The US Air Force Life Cycle Management Center (AFLCMC) and Air Mobility Command (AMC) and Arizona State University (ASU) have teamed up for Aerial Port Exoskeleton development.
The new exoskeleton equipment is designed to reduce strain experienced by aerial porters when lifting various items while increasing safety.
It will be officially put to use at Travis Air Force Base (AFB). Currently, Travis AFB is acting as the test base for the new exoskeleton equipment.
If proven to be beneficial, the equipment will be used throughout the US Air Force (USAF).
Air Mobility Command innovations, systems and future command manager technical sergeant Landon Jensen said: “Aerial ports have a high injury rate in the airforce.
“That’s why we are looking into this kind of solution to help porters perform their duties more safely while also helping reduce the risk of injuries, so they are not suffering later in life.
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“We began looking into this equipment because of the outcome of the 2019 Volpe study.”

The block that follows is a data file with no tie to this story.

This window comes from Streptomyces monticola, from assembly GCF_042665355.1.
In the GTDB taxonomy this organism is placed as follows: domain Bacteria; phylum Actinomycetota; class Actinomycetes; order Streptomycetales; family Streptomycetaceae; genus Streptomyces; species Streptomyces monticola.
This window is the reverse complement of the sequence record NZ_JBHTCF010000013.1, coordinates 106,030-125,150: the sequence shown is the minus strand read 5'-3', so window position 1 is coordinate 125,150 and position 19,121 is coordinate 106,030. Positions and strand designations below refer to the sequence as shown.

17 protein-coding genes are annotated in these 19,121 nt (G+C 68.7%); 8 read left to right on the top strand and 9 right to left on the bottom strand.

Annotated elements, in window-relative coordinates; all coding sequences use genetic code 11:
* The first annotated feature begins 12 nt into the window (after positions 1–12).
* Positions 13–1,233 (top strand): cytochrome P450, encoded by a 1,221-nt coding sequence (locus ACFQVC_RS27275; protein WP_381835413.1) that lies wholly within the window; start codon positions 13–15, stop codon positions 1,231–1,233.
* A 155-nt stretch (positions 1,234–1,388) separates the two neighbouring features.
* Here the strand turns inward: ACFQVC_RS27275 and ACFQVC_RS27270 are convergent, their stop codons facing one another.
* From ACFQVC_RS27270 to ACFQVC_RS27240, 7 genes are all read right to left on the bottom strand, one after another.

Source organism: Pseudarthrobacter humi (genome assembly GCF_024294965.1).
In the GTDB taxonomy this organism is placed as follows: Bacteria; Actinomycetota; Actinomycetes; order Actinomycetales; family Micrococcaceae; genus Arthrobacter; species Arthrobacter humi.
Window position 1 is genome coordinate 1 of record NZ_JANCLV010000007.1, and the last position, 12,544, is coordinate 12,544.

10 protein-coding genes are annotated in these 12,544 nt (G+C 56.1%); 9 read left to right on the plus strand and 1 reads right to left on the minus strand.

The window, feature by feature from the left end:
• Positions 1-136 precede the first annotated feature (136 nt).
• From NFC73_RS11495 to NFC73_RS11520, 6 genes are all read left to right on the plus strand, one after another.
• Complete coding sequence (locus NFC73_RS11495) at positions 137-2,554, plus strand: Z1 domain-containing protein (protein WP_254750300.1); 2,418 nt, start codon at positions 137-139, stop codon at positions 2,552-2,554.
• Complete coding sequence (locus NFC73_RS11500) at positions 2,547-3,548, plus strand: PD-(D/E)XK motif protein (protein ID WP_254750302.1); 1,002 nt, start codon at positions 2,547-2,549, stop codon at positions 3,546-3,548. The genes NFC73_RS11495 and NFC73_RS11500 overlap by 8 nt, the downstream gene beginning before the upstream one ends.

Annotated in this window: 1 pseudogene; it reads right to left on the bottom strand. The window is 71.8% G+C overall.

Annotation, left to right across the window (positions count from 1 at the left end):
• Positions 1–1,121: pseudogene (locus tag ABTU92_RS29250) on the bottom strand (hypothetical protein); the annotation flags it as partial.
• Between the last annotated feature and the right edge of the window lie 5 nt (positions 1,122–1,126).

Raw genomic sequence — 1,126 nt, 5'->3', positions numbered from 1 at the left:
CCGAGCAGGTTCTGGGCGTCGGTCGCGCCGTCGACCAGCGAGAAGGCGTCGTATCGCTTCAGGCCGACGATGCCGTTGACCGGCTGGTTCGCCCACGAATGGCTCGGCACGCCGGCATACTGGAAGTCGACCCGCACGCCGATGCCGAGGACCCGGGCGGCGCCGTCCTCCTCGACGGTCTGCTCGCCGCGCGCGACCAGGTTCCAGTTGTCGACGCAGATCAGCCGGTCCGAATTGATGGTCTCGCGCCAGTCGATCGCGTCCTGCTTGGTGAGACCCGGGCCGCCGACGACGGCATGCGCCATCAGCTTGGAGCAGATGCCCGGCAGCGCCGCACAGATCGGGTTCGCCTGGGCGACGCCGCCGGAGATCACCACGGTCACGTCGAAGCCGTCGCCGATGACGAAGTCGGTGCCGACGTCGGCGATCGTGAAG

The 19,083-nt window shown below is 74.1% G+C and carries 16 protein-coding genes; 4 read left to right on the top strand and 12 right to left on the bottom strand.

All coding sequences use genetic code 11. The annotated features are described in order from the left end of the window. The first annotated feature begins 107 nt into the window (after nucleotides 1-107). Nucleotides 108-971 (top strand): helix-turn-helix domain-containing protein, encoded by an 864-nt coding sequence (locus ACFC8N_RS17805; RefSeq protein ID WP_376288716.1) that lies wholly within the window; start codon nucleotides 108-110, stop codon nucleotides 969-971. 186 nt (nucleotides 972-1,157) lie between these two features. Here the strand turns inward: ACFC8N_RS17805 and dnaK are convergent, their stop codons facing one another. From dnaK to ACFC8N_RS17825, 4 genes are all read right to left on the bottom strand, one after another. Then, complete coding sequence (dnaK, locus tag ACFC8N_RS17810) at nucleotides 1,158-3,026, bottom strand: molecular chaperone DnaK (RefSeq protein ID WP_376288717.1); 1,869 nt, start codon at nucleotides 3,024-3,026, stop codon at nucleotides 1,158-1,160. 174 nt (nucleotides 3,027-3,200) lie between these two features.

The Volpe study was a US Department of Transportation (DoT) study that focused on ‘why retired aerial porters alone were costing upwards’ of $31m per annum on disability benefits.
Following the 2019 Volpe study results, the 60th Aerial Port Squadron leadership worked with external parties to develop a solution that will decrease the number of airmen leaving service with less suffering.
After a testing period of one month, the ‘airmen expressed the suits are a good investment and significantly reduces load bearing’.
AFLCMC programme manager 2nd lieutenant Aaron Cox said that the project would not have been possible without the help of ASU.
60th APS aerial porter 1st Class airman Xaviar Archangel said: “There are small things here and there where the suits can be improved to make them more user friendly.
“These suits are pretty light. You hardly notice you are wearing them aside from the bulk around the waist.
“But other than that, I could honestly wear these for an extended period with no problems if necessary.”